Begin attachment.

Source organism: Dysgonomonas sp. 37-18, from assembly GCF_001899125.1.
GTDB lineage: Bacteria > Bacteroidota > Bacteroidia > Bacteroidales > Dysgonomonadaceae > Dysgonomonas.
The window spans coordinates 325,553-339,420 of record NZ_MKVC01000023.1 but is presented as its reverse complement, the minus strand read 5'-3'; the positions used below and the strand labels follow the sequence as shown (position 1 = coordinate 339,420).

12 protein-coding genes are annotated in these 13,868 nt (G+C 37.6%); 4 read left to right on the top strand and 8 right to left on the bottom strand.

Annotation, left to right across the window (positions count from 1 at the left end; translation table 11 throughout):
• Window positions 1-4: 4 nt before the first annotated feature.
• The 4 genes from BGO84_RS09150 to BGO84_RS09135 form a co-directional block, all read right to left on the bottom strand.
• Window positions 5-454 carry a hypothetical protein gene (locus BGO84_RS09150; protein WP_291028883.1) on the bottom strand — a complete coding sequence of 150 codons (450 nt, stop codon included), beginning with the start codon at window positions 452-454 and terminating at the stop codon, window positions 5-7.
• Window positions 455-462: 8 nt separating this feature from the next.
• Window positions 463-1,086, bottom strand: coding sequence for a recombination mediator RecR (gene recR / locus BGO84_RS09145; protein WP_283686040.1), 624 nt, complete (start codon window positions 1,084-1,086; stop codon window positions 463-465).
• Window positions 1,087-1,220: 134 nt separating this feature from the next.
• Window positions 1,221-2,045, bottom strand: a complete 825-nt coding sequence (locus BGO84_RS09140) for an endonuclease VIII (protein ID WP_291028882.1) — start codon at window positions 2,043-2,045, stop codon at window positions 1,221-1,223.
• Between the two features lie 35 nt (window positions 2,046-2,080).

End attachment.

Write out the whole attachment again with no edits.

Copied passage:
Source organism: Dysgonomonas sp. 37-18, from assembly GCF_001899125.1.
GTDB lineage: Bacteria > Bacteroidota > Bacteroidia > Bacteroidales > Dysgonomonadaceae > Dysgonomonas.
The window spans coordinates 325,553-339,420 of record NZ_MKVC01000023.1 but is presented as its reverse complement, the minus strand read 5'-3'; the positions used below and the strand labels follow the sequence as shown (position 1 = coordinate 339,420).

12 protein-coding genes are annotated in these 13,868 nt (G+C 37.6%); 4 read left to right on the top strand and 8 right to left on the bottom strand.

Annotation, left to right across the window (positions count from 1 at the left end; translation table 11 throughout):
• Window positions 1-4: 4 nt before the first annotated feature.
• The 4 genes from BGO84_RS09150 to BGO84_RS09135 form a co-directional block, all read right to left on the bottom strand.
• Window positions 5-454 carry a hypothetical protein gene (locus BGO84_RS09150; protein WP_291028883.1) on the bottom strand — a complete coding sequence of 150 codons (450 nt, stop codon included), beginning with the start codon at window positions 452-454 and terminating at the stop codon, window positions 5-7.
• Window positions 455-462: 8 nt separating this feature from the next.
• Window positions 463-1,086, bottom strand: coding sequence for a recombination mediator RecR (gene recR / locus BGO84_RS09145; protein WP_283686040.1), 624 nt, complete (start codon window positions 1,084-1,086; stop codon window positions 463-465).
• Window positions 1,087-1,220: 134 nt separating this feature from the next.
• Window positions 1,221-2,045, bottom strand: a complete 825-nt coding sequence (locus BGO84_RS09140) for an endonuclease VIII (protein ID WP_291028882.1) — start codon at window positions 2,043-2,045, stop codon at window positions 1,221-1,223.
• Between the two features lie 35 nt (window positions 2,046-2,080).